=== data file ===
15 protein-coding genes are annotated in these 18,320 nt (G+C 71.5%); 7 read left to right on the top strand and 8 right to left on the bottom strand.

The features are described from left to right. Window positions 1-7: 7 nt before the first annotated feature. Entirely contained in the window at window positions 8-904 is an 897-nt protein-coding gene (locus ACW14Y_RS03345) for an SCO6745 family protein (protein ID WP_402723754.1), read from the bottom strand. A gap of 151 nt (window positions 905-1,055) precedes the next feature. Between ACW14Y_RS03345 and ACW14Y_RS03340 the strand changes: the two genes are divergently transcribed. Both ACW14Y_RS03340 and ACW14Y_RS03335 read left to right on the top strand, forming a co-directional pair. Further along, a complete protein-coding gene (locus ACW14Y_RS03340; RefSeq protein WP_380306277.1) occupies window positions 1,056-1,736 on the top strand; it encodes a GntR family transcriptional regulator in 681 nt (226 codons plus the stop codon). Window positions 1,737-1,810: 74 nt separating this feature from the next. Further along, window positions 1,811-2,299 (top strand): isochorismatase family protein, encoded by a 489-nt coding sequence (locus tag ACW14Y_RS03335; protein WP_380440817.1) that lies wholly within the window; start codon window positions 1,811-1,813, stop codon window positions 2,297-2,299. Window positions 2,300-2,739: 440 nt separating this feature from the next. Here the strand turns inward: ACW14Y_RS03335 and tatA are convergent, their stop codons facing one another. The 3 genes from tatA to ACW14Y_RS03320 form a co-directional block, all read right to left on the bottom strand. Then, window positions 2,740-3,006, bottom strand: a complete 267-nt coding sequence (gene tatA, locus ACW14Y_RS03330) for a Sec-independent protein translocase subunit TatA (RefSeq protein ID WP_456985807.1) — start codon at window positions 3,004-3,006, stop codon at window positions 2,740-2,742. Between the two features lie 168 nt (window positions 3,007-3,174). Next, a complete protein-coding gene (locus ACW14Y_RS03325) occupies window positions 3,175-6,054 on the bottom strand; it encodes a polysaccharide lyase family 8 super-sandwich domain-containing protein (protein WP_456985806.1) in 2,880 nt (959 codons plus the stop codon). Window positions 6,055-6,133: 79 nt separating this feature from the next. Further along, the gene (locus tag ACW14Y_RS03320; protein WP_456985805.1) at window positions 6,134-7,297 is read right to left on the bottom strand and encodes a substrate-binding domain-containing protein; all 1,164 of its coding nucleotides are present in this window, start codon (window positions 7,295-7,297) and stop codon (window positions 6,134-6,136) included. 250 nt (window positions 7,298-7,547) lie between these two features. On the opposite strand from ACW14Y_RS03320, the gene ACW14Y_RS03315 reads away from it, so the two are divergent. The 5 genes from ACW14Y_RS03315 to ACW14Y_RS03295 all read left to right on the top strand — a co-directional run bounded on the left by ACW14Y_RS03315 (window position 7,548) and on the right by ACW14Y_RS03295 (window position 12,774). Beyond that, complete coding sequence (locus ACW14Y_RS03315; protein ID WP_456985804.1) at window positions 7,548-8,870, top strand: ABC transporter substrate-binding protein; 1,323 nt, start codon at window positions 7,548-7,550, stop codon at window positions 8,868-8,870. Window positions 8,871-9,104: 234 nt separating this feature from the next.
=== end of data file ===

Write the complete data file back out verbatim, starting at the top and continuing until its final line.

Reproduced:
15 protein-coding genes are annotated in these 18,320 nt (G+C 71.5%); 7 read left to right on the top strand and 8 right to left on the bottom strand.

The features are described from left to right. Window positions 1-7: 7 nt before the first annotated feature. Entirely contained in the window at window positions 8-904 is an 897-nt protein-coding gene (locus ACW14Y_RS03345) for an SCO6745 family protein (protein ID WP_402723754.1), read from the bottom strand. A gap of 151 nt (window positions 905-1,055) precedes the next feature. Between ACW14Y_RS03345 and ACW14Y_RS03340 the strand changes: the two genes are divergently transcribed. Both ACW14Y_RS03340 and ACW14Y_RS03335 read left to right on the top strand, forming a co-directional pair. Further along, a complete protein-coding gene (locus ACW14Y_RS03340; RefSeq protein WP_380306277.1) occupies window positions 1,056-1,736 on the top strand; it encodes a GntR family transcriptional regulator in 681 nt (226 codons plus the stop codon). Window positions 1,737-1,810: 74 nt separating this feature from the next. Further along, window positions 1,811-2,299 (top strand): isochorismatase family protein, encoded by a 489-nt coding sequence (locus tag ACW14Y_RS03335; protein WP_380440817.1) that lies wholly within the window; start codon window positions 1,811-1,813, stop codon window positions 2,297-2,299. Window positions 2,300-2,739: 440 nt separating this feature from the next. Here the strand turns inward: ACW14Y_RS03335 and tatA are convergent, their stop codons facing one another. The 3 genes from tatA to ACW14Y_RS03320 form a co-directional block, all read right to left on the bottom strand. Then, window positions 2,740-3,006, bottom strand: a complete 267-nt coding sequence (gene tatA, locus ACW14Y_RS03330) for a Sec-independent protein translocase subunit TatA (RefSeq protein ID WP_456985807.1) — start codon at window positions 3,004-3,006, stop codon at window positions 2,740-2,742. Between the two features lie 168 nt (window positions 3,007-3,174). Next, a complete protein-coding gene (locus ACW14Y_RS03325) occupies window positions 3,175-6,054 on the bottom strand; it encodes a polysaccharide lyase family 8 super-sandwich domain-containing protein (protein WP_456985806.1) in 2,880 nt (959 codons plus the stop codon). Window positions 6,055-6,133: 79 nt separating this feature from the next. Further along, the gene (locus tag ACW14Y_RS03320; protein WP_456985805.1) at window positions 6,134-7,297 is read right to left on the bottom strand and encodes a substrate-binding domain-containing protein; all 1,164 of its coding nucleotides are present in this window, start codon (window positions 7,295-7,297) and stop codon (window positions 6,134-6,136) included. 250 nt (window positions 7,298-7,547) lie between these two features. On the opposite strand from ACW14Y_RS03320, the gene ACW14Y_RS03315 reads away from it, so the two are divergent. The 5 genes from ACW14Y_RS03315 to ACW14Y_RS03295 all read left to right on the top strand — a co-directional run bounded on the left by ACW14Y_RS03315 (window position 7,548) and on the right by ACW14Y_RS03295 (window position 12,774). Beyond that, complete coding sequence (locus ACW14Y_RS03315; protein ID WP_456985804.1) at window positions 7,548-8,870, top strand: ABC transporter substrate-binding protein; 1,323 nt, start codon at window positions 7,548-7,550, stop codon at window positions 8,868-8,870. Window positions 8,871-9,104: 234 nt separating this feature from the next.